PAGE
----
This isn’t really a stat-driven site. This doesn’t have to do with some sort of ideology on my part; I’m just not good with statistics and math. I’m an English major. I’m much more comfortable drawing parallels between Eugenio Velez and Grendel. Numbers hurt my head, so you’re not going to see posts on xFIP or WAR, and you’re not going to get fancy graphs. If you want that sort of junk, you can take it to the abacus-twiddling hacks at ESPN.
Stats are crucial to the understanding of the game, though. Crucial. And before the curmudgeons start inking up the pterotype to send me a nasty letter through the mail, please note that everyone uses stats. Old-timers reference batting average and RBI, which are numeric representations of actual events. Stats. They’re used because there’s no way to keep track of the precise performance of 25 or so players over 162 games in your head. There’s no way that aggregated anecdotal evidence is going to improve on the existing recordkeeping, whether you fancy batting average or OPS+.
So when Bruce Bochy says something like this…
Sabean and Bochy seem to be like-minded in their philosophy regarding minor league statistics. They have their place in the evaluation process, but it isn’t an overriding one.
Otherwise, how could Bochy have rationalized putting backup catcher Eli Whiteside, a hitter with a career .389 slugging percentage in nine minor league seasons, in the No.5 spot in Sunday’s lineup?
We all know Whiteside is swinging a hot bat lately. So do you discount the minor league track record?
"Yeah, you do," Bochy said. "Some guys figure it out later and improve and make adjustments. Whitey started making adjustments in Fresno last year and he really started swinging the bat with authority and driving the ball. … He looks very comfortable at the plate, he uses the whole field and he’s got nice balance up there."
Bengie Molina is another example of a late bloomer, actually. He was an organizational catcher and non-prospect in the Angels system who didn’t make his big league debut until his sixth pro season.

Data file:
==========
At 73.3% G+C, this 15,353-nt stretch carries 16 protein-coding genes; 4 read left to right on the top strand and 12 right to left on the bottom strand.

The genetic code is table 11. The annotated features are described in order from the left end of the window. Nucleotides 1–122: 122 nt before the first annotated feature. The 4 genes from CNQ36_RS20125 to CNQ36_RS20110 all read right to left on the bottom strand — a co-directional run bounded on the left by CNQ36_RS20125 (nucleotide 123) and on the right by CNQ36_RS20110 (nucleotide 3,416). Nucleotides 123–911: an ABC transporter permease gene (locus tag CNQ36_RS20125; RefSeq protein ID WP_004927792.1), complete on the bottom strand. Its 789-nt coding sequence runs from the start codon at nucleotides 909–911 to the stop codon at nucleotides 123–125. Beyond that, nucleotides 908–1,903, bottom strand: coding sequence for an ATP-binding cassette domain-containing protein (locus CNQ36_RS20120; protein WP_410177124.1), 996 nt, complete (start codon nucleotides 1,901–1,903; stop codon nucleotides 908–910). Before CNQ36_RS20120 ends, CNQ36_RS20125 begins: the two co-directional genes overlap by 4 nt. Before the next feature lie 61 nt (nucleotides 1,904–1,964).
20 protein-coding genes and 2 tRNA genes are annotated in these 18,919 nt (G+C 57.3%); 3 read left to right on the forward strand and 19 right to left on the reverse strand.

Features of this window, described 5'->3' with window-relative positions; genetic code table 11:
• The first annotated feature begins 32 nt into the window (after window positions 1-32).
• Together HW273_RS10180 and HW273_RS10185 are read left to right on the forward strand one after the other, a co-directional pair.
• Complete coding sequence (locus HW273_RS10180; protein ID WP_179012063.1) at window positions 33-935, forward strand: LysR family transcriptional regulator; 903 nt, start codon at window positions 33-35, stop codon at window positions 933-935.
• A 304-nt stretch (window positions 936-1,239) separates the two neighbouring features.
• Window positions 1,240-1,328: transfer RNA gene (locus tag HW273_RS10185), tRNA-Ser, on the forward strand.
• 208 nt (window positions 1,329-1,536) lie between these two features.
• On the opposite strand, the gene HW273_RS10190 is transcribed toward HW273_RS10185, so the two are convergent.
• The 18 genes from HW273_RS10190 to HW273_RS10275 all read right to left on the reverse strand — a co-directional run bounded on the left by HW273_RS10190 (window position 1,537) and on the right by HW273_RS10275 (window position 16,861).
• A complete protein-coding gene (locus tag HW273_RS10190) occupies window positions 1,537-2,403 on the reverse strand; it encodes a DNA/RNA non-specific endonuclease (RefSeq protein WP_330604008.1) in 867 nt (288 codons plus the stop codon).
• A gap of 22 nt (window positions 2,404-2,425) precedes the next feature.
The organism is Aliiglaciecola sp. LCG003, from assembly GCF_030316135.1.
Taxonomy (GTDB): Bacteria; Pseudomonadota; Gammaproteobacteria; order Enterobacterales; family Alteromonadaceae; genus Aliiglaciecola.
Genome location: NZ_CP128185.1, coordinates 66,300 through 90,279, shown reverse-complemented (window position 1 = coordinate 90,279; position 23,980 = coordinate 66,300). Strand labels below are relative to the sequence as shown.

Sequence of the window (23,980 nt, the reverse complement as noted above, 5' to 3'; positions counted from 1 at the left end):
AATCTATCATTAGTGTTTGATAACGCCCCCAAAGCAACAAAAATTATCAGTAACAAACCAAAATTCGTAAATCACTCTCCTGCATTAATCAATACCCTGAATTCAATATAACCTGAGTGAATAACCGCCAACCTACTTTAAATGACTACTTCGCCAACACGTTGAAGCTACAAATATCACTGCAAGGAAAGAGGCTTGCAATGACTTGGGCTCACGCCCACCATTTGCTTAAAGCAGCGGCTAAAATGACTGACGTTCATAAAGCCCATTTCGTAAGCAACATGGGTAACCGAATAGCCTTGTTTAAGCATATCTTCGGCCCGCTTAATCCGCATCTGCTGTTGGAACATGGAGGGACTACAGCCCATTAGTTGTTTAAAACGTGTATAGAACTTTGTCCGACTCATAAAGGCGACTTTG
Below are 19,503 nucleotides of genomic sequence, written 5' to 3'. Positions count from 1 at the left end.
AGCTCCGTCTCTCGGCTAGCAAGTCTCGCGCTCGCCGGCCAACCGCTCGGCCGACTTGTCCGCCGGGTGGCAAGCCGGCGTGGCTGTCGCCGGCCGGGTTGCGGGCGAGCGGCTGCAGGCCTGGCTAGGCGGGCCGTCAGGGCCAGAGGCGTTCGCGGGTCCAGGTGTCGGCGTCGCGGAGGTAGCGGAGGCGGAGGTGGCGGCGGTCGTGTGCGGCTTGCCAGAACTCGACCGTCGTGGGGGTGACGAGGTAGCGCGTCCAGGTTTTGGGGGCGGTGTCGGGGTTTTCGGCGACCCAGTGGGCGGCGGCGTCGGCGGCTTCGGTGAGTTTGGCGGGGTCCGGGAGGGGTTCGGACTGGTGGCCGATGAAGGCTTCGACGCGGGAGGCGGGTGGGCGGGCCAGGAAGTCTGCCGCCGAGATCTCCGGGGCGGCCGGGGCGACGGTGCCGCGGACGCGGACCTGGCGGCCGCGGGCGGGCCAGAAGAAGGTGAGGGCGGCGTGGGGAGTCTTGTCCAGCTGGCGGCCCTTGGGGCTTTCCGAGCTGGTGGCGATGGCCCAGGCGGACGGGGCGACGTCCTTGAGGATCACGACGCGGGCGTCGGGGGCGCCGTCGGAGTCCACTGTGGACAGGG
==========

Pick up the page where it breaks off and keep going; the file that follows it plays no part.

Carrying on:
…it hurts. It’s not a big deal if Whiteside bats fifth – it’s probably not the difference between making the playoffs or not. It’s just an example of an organizational philosophy that’s completely bizarre. And I know that the lineup was more based on Whiteside "seeing the ball well", or something, rather than "Whiteside’s a great hitter now!", but bear with me….
Does anyone really think that 30 scattered at-bats can possibly be more meaningful than 2,324 at-bats in the minors, in which Whiteside hit .244/.288/.393 for his career? When Mike Benjamin had fourteen hits in three games, he was certainly hitting the ball well. He was lining the ball all over the field, and he looked great doing it. But he was still Mike Benjamin. Everything he had done to that point hinted at a Mike Benjamin-like player, and when the hot streak subsided, he was still Mike Benjamin.
If the obtuse. And if they don’t see the difference between Whiteside’s .244/.288/.393 career minor league numbers and Bengie Molina’s career minor league numbers of .299/.350/.447 -- if they think, hey, catchers improve late all the time, look at Bengie -- well, they’re being worse than obtuse.don’t see that Whiteside’s 30 at-bats to start the year are much more likely to be a Benjamin-style fluke, even if they’re only looking at stats like batting average or RBI, they’re being
But that’s not the only explanation: they might be arrogant instead. They might think that they can see through the scouting matrix, that they can tell in just a handful of at-bats whether a player can sustain his improvement. They can tell who is driving the ball because of a mechanical adjustment, and who is getting lucky by looking for the right pitch at the right time in a small sample. Even though baseball scouting is such an inexact science that first-round picks bust often, and 12th-round picks can grow up to be once-in-a-generation hitters, the Giants have figured it out.
Maybe Whiteside has improved. That’d be great. Players improve all the time. But you wouldn’t be able to tell the difference between an improved Whiteside and a Whiteside who is performing unusually well in a small sample. I wouldn’t be able to tell. Bruce Bochy and Brian Sabean wouldn’t be able to tell. The difference is that some people think they can tell the difference, and they’re managing the team.
Right now, it’s not a big deal because the team is hitting well. But it’s these kinds of decisions that lead to Fred Lewis getting traded for a subscription to Grit Magazine, Eugenio Velez starting for most of the end of 2009, or John Bowker getting buried after a week’s worth of awful at-bats after he wins a job because of spring training. It’s why Mark Lewis is brought in to platoon with , and why Nate Schierholtz could only get a couple hundred at-bats last season on a team with the worst-hitting right fielder in baseball. Minor league stats mean nothing. Personal observation means everything. Win a job in the spring, lose a job in a week. Step right up. That’s the Giants way.
There are mountains of evidence to suggest that Eli Whiteside is the worst hitter on the Giants, which puts him high up the list for worst hitter in baseball. I like the guy, I really do, and it’s not a big deal if a backup catcher isn’t a good hitter. But there’s a scrap of evidence that Eli Whiteside is a good hitter, and he should hit anywhere but in the eighth slot when he plays. The Giants pay more attention to the latter piece of evidence, and not just in this instance are they looking at a tiny sample that probably means nothing to make decisions.
It hurts. It just hurts.